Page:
RA: Oh, yeah. For art to be interesting, you need contrast and you need conflict. When you can pinpoint the two sides of that, then you have to make that line of having these two seemingly opposing things both be true despite their contradiction. That’s great for any artist really, but it plays directly into my trauma and seems to be a trauma of a lot of people who grow up with a need to identify in a certain way or articulate themselves. They struggle to be understood for who they are. There’s a need to develop a language or presentation for that. It turns out though that is actually a really universal thing. As I’ve got older, I’ve come to really see, it seems like actually, most people feel misunderstood. Most people, it seems, I’ve met in my life anyway are often battling some childhood trauma or some misunderstanding and have that urge to be fully understood. Then there are people who just don’t really care, just like, “I don’t mind.” Let me be a mythology. [laughs] Let me be an enigma or anomaly. I think for my own practice as a poet, as a writer, as a creative thinker, I’ve grounded myself in that very personal, complicated, contradictory territory. Even looking at the hierarchy, it’s so clearly a hierarchy in the Western world of the over-privileging of the written word and the often assumed primitivization of the spoken word or the performed word. Then there’s this really interesting—I mean this might be a judgment, so people, feel free to push back against me on this—but it’s like in order to justify, say, the oral tradition, it always has to be rooted in Greek. It’s like, “Whoa, whoa, because of Homer…” It’s a way to validate it. Because when I think about, again, my own upbringing and I mentioned in the poem about my dad’s tapes, and how my dad’s love of poetry wasn’t limited to the written words and neither of my parents, there was no binary between a poet who was performing folklore, like Louise Bennett or Jean “Binta” Breeze or Linton Kwesi Johnson, these dub poets they call them, there’s no reason to reduce them and their craft, and say that they’re not as sophisticated or worthy as say a poet who we only know through their written words, like John Keats or Wordsworth or romantic poets who, when you read their lives, actually had really complicated relationships with language too. John Keats was a working class man from East London who was ridiculed constantly for his dialects. His colloquial way of speaking was Cockney. The critics said he had no place in poetry. All of that context of someone like Keats has been erased, often, it seems. It often takes a working-class scholar or someone with a deeper appreciation for the range of language and what language says about one’s identity to exhume that context to Keats. I think it’s a really important context to him actually. I see and I notice how one’s contradictions and complications ought to be embraced if they are going to be truthful and useful because otherwise, we’re putting out propaganda, otherwise, we find ways to just tell a half truth about someone or something, and people can get hurt or harmed in them. That’s something I have spoken about a bit in my poems, like how there’s a real danger that we’re in if we fail and we keep failing to really understand each other in the most human way.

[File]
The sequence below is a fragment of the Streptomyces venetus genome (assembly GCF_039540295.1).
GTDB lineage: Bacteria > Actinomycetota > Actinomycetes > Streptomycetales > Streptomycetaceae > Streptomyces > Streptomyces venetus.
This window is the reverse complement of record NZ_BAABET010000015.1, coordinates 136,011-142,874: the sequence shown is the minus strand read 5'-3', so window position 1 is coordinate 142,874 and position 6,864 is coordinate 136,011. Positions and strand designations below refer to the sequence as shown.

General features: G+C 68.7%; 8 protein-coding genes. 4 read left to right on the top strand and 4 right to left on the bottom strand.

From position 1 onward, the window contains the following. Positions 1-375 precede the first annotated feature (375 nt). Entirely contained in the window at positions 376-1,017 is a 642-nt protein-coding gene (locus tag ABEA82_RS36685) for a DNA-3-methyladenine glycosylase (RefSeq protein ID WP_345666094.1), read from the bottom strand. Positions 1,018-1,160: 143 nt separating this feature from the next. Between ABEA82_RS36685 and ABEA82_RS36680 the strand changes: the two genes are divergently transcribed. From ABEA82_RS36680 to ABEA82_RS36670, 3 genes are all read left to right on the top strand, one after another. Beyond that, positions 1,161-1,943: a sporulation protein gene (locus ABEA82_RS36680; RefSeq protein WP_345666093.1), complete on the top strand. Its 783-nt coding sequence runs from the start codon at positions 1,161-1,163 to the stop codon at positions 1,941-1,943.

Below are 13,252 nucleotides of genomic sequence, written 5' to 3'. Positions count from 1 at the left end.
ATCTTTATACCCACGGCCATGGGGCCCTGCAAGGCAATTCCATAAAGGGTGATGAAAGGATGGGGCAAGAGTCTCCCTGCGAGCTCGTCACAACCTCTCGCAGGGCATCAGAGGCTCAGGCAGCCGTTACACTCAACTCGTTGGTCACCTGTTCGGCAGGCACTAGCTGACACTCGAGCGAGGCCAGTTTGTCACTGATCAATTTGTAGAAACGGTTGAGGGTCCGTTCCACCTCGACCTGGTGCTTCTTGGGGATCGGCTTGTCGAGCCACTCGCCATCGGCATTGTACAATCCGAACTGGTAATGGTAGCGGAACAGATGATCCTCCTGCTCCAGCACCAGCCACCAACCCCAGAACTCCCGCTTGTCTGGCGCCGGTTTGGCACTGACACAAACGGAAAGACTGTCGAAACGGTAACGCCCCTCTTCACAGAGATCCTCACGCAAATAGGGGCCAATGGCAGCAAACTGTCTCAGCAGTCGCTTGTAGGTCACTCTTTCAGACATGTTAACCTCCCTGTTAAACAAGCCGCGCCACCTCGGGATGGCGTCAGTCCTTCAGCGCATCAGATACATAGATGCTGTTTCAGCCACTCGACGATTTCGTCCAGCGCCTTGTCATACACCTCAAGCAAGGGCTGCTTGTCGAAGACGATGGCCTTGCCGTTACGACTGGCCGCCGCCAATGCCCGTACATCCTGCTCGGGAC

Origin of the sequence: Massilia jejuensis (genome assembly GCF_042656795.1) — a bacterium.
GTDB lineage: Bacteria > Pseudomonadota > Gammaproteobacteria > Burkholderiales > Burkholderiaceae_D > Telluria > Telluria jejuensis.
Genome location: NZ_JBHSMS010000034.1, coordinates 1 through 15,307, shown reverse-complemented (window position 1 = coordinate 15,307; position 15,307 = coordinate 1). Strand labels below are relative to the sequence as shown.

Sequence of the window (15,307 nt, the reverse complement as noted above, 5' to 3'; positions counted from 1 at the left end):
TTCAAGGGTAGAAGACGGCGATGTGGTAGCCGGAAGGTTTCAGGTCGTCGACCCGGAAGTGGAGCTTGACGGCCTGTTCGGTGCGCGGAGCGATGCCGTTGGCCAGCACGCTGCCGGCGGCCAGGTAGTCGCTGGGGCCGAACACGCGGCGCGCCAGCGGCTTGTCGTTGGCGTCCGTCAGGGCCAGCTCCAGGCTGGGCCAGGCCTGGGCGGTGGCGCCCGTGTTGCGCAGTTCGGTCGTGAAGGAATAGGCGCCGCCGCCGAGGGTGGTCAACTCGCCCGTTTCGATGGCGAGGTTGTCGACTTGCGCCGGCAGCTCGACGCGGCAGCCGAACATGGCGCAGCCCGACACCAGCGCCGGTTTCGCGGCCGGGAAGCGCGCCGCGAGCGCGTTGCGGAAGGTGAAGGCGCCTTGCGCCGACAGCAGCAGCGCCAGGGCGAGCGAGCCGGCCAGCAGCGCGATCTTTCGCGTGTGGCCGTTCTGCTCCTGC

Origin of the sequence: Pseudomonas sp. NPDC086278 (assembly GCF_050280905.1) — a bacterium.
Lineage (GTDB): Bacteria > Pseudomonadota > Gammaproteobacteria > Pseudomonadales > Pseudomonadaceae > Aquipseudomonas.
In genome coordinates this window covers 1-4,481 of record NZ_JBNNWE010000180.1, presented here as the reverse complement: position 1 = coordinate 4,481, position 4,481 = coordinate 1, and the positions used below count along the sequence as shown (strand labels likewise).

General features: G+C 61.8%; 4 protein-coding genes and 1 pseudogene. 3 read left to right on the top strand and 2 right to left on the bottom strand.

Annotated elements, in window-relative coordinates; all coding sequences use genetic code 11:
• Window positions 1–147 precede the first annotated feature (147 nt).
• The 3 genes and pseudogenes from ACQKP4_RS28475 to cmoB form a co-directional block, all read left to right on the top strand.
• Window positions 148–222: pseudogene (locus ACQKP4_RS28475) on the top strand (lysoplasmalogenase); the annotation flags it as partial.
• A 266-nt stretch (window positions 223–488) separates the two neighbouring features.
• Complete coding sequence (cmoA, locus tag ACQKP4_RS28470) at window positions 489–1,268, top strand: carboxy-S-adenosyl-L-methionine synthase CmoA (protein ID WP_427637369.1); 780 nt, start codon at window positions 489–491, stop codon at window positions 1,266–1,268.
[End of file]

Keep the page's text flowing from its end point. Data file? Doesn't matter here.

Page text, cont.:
DN: Maybe this is a good time to hear the first poem from the new collection. I was thinking of Plantation Paint, if you’d be open to introducing us to that, which I think also is a poem that looks at two sides of race but also again, with the word and the image too.